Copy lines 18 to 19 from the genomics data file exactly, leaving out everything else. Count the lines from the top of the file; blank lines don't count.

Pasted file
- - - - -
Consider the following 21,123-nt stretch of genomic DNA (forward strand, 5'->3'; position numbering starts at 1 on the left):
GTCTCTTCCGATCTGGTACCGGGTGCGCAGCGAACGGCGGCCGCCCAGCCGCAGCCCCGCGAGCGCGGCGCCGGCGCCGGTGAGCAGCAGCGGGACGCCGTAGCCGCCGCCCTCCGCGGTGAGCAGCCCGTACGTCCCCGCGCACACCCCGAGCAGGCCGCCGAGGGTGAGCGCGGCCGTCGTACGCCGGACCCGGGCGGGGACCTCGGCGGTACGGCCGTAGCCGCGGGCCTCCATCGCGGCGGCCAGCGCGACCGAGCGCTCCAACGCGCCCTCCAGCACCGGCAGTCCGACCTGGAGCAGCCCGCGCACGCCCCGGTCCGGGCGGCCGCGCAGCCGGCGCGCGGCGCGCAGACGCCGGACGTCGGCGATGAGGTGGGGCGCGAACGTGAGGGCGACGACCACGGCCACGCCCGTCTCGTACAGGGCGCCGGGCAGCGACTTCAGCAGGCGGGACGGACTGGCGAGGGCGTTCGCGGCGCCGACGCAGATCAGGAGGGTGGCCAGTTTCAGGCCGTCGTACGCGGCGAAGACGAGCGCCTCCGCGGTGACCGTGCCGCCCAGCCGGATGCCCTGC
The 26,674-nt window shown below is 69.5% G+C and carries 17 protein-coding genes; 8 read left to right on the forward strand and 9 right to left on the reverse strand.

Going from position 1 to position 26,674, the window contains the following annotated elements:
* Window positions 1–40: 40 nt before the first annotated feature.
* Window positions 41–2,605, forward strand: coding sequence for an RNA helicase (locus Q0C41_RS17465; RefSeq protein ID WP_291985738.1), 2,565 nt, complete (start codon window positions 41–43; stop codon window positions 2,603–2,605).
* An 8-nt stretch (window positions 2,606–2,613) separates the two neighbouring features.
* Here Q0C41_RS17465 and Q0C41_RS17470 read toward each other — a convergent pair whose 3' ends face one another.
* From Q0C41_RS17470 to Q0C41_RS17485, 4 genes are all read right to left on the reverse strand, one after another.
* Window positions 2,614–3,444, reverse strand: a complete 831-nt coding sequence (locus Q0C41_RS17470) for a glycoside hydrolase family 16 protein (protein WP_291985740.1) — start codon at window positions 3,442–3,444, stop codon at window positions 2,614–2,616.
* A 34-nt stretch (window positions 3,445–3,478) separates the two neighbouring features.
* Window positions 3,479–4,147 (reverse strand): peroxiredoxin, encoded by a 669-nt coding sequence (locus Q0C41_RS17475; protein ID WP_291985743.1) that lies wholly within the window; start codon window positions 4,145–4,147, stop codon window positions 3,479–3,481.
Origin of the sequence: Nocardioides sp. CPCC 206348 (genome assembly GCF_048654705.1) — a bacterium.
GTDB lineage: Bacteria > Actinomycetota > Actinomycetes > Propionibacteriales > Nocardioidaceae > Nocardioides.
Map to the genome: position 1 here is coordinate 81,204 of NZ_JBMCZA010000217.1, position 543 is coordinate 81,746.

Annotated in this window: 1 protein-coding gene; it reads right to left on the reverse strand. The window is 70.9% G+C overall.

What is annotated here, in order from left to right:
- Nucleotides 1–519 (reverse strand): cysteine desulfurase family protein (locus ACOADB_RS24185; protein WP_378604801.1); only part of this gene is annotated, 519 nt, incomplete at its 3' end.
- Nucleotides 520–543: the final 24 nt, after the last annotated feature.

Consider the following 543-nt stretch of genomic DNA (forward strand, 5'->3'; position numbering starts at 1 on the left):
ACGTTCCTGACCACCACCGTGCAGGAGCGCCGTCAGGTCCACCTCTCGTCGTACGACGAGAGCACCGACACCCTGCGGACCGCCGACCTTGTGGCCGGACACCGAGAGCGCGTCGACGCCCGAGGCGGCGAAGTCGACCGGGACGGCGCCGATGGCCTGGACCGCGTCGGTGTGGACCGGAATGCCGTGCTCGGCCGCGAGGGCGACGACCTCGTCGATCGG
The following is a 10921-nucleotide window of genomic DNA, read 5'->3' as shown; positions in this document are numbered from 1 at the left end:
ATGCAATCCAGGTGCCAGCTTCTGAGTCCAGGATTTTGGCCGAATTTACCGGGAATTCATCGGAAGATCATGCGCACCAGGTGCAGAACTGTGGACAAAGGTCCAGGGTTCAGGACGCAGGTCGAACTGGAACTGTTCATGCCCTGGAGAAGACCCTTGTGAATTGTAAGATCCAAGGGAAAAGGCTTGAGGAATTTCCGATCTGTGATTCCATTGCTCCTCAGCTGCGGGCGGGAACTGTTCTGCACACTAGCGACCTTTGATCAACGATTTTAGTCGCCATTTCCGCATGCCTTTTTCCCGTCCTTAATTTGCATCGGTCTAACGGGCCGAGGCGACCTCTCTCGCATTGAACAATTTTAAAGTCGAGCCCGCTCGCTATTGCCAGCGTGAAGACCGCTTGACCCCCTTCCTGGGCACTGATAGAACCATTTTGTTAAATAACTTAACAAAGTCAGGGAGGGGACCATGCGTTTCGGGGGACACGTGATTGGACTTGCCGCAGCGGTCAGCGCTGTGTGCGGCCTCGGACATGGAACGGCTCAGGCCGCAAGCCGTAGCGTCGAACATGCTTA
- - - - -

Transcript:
- Nucleotides 1–519 (reverse strand): cysteine desulfurase family protein (locus ACOADB_RS24185; protein WP_378604801.1); only part of this gene is annotated, 519 nt, incomplete at its 3' end.
- Nucleotides 520–543: the final 24 nt, after the last annotated feature.